As the others chatted with aspartame smiles, her mind drifted to another kind of gathering, a house party on a rooftop somewhere in the Mediterranean where the guests couldn’t possibly care less about anyone’s status or job title.

“Lauren!” she heard from the direction of the elevator. She turned and saw Anna, her freshman year roommate, saunter into the room. Effervescent and blonde, she was totally at ease at these types of gatherings. At the moment she was working seventy-hour weeks at a consulting firm. Whatever that was.

“Hi Anna,” Lauren said, relieved to see a familiar face.

“How’s it going, world traveler?” she asked playfully.

Lauren’s eye twitched involuntarily. “Where’s the wine?”

Anna hesitated, then smiled. “Good question.” They walked to the dining room, where bottles of Chardonnay were lined up next to bottles of Zinfandel. Behind them lay an impressive spread of appetizers.

“Great,” Lauren said, grabbing a bottle of Zin. “The only two kinds of wine I don’t like. I wish they had just one bottle of Cabernet.”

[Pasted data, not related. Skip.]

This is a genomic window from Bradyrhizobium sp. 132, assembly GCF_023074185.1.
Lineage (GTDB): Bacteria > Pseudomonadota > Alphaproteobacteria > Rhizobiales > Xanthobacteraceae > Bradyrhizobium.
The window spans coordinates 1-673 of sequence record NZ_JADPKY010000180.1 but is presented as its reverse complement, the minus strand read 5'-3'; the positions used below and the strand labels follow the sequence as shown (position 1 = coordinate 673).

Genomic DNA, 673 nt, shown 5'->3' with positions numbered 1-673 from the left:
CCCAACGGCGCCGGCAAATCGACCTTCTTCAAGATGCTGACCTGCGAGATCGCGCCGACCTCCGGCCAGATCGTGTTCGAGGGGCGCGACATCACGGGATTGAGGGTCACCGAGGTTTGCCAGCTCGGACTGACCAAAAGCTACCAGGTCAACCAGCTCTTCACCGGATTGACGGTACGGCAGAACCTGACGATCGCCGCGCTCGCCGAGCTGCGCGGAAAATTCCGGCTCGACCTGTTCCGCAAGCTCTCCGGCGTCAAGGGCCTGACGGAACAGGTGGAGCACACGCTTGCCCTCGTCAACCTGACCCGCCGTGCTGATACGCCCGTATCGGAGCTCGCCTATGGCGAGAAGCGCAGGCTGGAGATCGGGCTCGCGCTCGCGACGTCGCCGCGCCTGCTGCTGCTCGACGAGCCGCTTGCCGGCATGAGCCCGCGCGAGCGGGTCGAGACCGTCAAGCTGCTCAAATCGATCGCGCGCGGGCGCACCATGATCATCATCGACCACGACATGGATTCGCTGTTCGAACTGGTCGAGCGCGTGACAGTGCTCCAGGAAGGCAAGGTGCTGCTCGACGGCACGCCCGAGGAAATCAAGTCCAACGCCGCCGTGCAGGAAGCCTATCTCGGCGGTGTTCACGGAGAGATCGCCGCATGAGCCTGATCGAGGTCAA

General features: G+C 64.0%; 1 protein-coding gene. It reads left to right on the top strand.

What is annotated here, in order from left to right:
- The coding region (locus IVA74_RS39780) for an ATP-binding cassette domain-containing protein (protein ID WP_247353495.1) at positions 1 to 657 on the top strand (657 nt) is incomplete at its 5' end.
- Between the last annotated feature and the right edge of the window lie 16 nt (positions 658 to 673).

Anna looked alarmed, and Lauren realized she was brandishing the bottle in a vaguely threatening way.

“That’s a Cab, isn’t it?” Anna asked hesitantly.

Lauren looked at the bottle she was holding. It was a Cabernet. Her eyes narrowed.

“Lucky you,” Anna said. “I wish they had a Riesling, but oh well.” She poured herself a glass of the Chardonnay.

Lauren was still looking at the bottle in her hand. “I swear this was a Zinfandel when I picked it up. The bottles were all the same.” She looked at Anna for confirmation.

Anna looked at her for a moment, then dropped her voice. “What is going on with you? You seem really tense. I think you’ve lost weight, too. Are you OK?”